A whole school sports day is organised in the third term with class leagues in basketball, soccer, rounders and tennis also taking place in the third term.

Students who have achieved a high standard in a sport not catered for on campus are given the opportunity to represent the school at selected events.

In general, the PE and sports programme aims to develop the physical ability of each student through a varied programme of activity. Every student in the school is encouraged to participate in all activities on offer.

The PE uniform for the school is a tracksuit consisting of black bottoms wine sweatshirt with school crest and white polo shirt.
projectmathslogo.jpg
Learning maths is fun
http://www.mathsisfun.com/fractions-menu.html





Pizza is divided into 8 portions. Where has 1/8th gone??
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What is the most popular colour?

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Why did the m&m go to school?                                                           To beome a smartie!!!



Maths Week in Dominican College


Maths Week in Dominican College aims to raise awareness, appreciation and understanding of mathematics for all. Maths is needed in today's world and those people with poor proficiency in Maths will be disadvantaged in life. In addition we need to encourage more young people to work harder at Maths in school to progress on to areas such as Maths itself,
engineering, science, accountancy etc. All too common we hear people say "I can't do Maths" and this leads to an idea that you have to be hardwired for Maths. Of course, not everyone will become a top mathematician but everyone can do better than they do and many could learn to enjoy Maths if we can break this "cycle of fear". The events of Maths Week are designed to present Maths as interesting, challenging and yet rewarding - and yes, even fun! Link : www.mathsweek.ie

A TIMETABLE OF EVENTS PROMOTING MATHS WEEK IN DOMINICAN COLLEGE OCT 12TH – 17TH 2009

EVENT
DATE
TARGET YEAR GROUP
Prizes
“Magic of Maths” Lecture in RDS
Monday Oct 12th
ALL TY’S
N/A
Math’s Quiz
-powerpoint
Wednesday Oct 14th
-All First Years, during class time
Prize at Assembly following week
Math’s Quiz
-powerpoint
Wednesday Oct 14th
All Second Years during class time

Prize at Assembly following week
Sudoka
Thursday Oct 15th
All Students
-In Library at lunch time.
-Interested students must give their names to
Ms. Tracy or Ms. Mohan
-Winners announced Friday 325pm over PA.
-Collect prize then
Brainteasers on line
Math’s Week
Last day to submit  Thurs 14th
All Classes
- e-mail your answer to :
(email will be updated shortly)
-Winners announced Friday 325pm over PA.
-Collect prize then
Poster Competition
Due Tues Oct 13th
1st Years
Prize at Assembly following week
Brainteasers in class
Every Day
Non- Exam Classes





Why study Mathematics?

Mathematics is about developing an understanding of numbers and measuring. It helps to prepare for many practical aspects of day-to-day living. It enables the learner to think logically and solve problems, which are skills for life. Engineering, computing, architecture, business and, in fact, every possible career choice will involve one or more aspects of Mathematics. Without Maths, we would not have the technology to surf the Internet, build a bridge, weigh ourselves, design or manufacture a car, fly an aeroplane, use a mobile phone…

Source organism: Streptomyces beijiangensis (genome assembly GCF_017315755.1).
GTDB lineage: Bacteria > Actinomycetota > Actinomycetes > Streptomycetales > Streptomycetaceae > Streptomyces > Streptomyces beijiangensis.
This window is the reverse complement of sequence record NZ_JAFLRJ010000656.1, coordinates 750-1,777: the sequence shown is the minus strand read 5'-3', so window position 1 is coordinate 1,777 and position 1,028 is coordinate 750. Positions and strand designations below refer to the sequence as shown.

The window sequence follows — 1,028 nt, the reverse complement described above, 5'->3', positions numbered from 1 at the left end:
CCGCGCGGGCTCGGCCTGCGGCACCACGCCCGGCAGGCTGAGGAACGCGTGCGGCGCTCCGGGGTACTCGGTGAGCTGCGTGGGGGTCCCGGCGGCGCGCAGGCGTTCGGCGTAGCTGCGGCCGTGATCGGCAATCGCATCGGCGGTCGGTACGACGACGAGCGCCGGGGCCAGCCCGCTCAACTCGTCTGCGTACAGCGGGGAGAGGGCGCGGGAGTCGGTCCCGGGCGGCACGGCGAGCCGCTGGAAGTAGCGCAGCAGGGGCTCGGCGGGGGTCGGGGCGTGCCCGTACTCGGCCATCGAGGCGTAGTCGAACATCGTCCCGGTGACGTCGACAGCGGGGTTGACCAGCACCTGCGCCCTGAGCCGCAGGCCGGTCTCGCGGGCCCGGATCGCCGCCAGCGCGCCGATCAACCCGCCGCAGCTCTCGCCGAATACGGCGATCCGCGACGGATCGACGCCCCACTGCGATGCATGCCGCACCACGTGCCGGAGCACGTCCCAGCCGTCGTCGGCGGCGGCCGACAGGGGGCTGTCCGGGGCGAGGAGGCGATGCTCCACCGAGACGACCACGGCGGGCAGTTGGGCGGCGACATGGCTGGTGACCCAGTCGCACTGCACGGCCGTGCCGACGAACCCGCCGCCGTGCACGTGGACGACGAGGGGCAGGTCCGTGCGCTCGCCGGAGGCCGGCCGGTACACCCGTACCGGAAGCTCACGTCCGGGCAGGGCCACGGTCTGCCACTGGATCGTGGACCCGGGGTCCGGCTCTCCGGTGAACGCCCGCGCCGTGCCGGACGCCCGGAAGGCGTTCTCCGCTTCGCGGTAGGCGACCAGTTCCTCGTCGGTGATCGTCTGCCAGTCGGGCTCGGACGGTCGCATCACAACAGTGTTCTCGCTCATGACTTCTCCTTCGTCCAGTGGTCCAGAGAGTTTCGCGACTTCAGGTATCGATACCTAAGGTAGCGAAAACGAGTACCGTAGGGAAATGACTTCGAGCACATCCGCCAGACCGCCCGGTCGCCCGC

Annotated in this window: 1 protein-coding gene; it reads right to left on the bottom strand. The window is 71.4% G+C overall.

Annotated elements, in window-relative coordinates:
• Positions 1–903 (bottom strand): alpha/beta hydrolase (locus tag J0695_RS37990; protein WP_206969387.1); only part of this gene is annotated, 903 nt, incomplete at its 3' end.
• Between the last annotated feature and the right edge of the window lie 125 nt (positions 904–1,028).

What is the best way to study Mathematics?

A common problem faced by students of Mathematics is that when presented with a Maths problem, it can be hard to establish a correct starting point. When prompted in class by a teacher or fellow student, they know how to complete the task but without that assistance at home can feel very lost. It is essential to take useful notes and tips from class, which can easily be understood later. This will prove invaluable when studying at home.

How should Maths be studied at home?

Revise the material learned in class that day. This should include:
1. Mathematical concepts.
2. new Mathematical terms/vocabulary.
3. working through examples shown in class.

Use examples from the textbook and class to help you but make every effort to understand them instead of just trying to make your exercises look like the examples.

Answer the homework questions by showing the methodology used as well as the answers. When a question is completed, always ensure that the answer makes sense. Eg. Make sure that a table that you should calculate to be 2m in length is not found to be 2cm or 20m!

Remember........................
The best way to study Mathematics is to actually work out questions for yourself.

Useful Websites for Mathematics

A very comprehensive gateway site (a site that categorises and links to lots of other sites). It contains sections on:
General Topics, Geometry, Fractals, History of Mathematics and Mathematical Software
http://www.tc.cornell.edu/EDU/MathSciGateway/general.asp

Some fun numeracy games here can be played online. A good way to practise against the clock!
http://www.bbc.co.uk/education/megamaths/

This is part of one of the most famous sites for mathematics education: the Maths Forum at Swarthmore. There are many categorised links to other pages.
http://mathforum.org/library/

This is a search engine and yields Yahoo's categorisation of many mathematical sites.
http://dir.yahoo.com/science/mathematics/

This site is loaded with problems and games for both teachers and students. It is definitely worth a look!
http://www.mathgoodies.com/

This site contains multiple levels of games for any age group. All are colourful and easy to follow.
http://www.coolmath.com/